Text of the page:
A brief history

The Burnley Gardens in Richmond date back to 1861 when the Horticulture Society of Victoria established experimental gardens. The aim was to introduce new plants to the colonies, and to promote botanical and horticultural science.

The land was granted to the Society on the basis that a portion of the gardens remain open to the public and this has continued to the present day.

The initial design of the gardens was the result of a landscape gardener, Alfred Lynch, winning a design competition.


The gardens were officially opened in 1863 when they were planted out with conifers and other ornamentals. One of the trees planted at that time exists today – an Agathis robusta (Queensland Kauri).

By the end of 1863, the gardens had more than 1400 varieties of fruit trees, only to be lost in a major flood which destroyed much of the gardens. However, the gardens were re-established and the trials continued, extending to vegetables in 1874.

The gardens were extended, a pavilion and other buildings added, and the Society held annual horticultural shows through until the 1930s.

The Elephant House (Pavilion), with girl students.

In 1891, the Royal Horticultural School was established – the first school of horticulture in Australia – and in 1897, Charles Bogue Luffman became the first principal. Luffman was a noted English landscape designer who promoted the natural informal style, so he set about changing the original geometric layout of the gardens. He included ponds, cool shady areas, sunken paths winding through shrubberies and open areas planted with ‘wild flowers’. Many of the deciduous trees and shrubs in the gardens today are thought to date back to Luffman’s time. Luffman was responsible for the inclusion of women as students at Burnley. Graduates included Emily Gibson and Edna Walling.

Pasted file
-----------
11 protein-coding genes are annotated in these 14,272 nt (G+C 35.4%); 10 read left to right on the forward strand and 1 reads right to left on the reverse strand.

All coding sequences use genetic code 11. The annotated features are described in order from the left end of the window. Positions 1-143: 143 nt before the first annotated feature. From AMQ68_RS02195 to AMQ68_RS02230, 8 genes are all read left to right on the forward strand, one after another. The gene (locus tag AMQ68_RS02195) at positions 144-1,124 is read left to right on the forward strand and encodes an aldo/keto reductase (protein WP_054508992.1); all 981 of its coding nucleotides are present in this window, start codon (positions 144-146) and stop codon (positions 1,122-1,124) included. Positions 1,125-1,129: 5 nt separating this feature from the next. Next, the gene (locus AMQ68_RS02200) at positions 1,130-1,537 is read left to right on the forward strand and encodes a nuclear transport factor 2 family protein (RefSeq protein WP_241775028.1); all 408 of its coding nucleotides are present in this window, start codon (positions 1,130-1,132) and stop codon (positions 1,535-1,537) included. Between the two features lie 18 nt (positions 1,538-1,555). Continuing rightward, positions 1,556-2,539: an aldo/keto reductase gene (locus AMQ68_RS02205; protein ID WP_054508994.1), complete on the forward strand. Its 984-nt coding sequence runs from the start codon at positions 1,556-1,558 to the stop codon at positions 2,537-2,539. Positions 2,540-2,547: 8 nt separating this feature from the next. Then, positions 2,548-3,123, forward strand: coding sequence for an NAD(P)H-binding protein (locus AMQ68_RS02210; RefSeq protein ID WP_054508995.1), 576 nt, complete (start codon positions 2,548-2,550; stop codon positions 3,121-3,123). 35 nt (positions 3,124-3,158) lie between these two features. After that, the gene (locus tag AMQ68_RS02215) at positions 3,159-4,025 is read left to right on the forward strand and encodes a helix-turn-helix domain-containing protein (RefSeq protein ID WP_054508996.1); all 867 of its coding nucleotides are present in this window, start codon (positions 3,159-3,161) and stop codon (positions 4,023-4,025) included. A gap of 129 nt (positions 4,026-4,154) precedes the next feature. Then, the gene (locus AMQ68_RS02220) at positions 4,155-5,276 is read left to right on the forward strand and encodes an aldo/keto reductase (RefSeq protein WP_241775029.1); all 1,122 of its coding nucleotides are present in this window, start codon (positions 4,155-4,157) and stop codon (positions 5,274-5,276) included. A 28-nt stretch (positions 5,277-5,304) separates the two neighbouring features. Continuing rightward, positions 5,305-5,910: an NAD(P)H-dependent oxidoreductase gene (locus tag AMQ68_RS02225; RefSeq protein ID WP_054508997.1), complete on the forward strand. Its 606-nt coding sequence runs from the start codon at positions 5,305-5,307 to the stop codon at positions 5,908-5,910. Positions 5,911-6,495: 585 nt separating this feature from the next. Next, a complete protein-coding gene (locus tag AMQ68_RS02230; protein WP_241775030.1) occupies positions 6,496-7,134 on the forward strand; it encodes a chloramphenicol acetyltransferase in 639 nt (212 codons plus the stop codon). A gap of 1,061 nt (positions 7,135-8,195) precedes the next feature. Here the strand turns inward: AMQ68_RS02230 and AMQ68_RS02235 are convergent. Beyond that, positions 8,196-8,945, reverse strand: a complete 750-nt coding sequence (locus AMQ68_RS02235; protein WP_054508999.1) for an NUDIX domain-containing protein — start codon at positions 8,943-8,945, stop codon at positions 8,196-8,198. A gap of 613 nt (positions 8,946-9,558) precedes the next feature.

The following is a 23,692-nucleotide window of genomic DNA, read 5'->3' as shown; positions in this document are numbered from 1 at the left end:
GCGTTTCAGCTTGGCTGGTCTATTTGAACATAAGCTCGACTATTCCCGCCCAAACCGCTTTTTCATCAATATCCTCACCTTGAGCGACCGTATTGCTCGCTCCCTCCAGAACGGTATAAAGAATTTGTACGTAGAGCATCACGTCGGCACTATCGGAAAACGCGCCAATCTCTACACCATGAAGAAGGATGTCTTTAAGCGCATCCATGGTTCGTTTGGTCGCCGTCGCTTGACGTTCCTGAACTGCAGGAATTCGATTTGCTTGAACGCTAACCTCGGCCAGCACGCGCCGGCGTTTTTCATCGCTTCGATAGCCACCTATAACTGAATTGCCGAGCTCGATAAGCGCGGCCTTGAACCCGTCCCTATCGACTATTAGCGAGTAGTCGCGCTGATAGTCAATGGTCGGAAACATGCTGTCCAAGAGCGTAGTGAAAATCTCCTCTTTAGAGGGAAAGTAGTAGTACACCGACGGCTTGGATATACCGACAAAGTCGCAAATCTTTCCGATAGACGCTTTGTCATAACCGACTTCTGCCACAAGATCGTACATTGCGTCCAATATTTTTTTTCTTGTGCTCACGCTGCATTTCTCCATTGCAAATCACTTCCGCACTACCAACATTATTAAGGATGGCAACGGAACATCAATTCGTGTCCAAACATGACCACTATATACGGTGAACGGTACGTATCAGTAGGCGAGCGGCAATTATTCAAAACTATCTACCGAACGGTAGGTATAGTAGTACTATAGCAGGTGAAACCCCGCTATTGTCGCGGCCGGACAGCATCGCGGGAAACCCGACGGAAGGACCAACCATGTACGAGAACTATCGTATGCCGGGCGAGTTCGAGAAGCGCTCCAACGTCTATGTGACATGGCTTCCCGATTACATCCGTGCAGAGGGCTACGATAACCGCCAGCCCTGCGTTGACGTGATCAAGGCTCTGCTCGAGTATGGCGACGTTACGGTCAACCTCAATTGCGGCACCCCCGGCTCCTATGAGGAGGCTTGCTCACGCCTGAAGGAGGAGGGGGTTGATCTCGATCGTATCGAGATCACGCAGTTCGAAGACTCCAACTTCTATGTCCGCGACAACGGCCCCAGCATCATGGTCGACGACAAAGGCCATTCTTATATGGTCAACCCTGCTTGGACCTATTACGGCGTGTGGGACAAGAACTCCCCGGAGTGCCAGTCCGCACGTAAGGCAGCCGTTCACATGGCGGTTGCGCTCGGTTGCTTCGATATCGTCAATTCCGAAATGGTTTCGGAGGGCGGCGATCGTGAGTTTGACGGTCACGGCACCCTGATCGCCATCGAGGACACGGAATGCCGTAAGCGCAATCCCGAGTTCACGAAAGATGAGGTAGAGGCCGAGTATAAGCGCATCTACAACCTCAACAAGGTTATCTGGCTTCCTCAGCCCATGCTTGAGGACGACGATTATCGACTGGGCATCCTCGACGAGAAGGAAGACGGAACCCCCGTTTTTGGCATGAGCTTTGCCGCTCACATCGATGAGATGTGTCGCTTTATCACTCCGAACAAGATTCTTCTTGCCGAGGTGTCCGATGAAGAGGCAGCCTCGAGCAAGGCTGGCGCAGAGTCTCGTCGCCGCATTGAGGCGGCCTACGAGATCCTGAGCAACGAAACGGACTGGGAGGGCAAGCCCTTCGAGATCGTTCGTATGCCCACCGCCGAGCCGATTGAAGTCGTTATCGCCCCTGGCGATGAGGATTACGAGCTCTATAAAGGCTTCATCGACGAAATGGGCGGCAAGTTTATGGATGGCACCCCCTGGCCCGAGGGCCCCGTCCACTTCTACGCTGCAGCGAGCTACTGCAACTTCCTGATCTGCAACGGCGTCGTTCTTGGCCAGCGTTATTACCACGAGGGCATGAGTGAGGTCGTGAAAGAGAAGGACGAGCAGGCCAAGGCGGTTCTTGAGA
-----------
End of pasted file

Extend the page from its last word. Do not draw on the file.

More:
The Luffman Lily Ponds.


Several important additions have been made to the Gardens through the period 1930 to the present. A comprehensive history of the gardens has been documented by Lee Andrews in a booklet entitled ‘Burnley Gardens’, published by the Australian Garden History Society, and available from Friends of Burnley Gardens. This booklet has been used as a reference in this article.heritage





On 11th December 2003, the Burnley site was added to the Heritage Register of Victoria, with special mention of seven of its trees, and three of its buildings.







The Luffmann lily Ponds in 2012. Photo by Andrew Smith.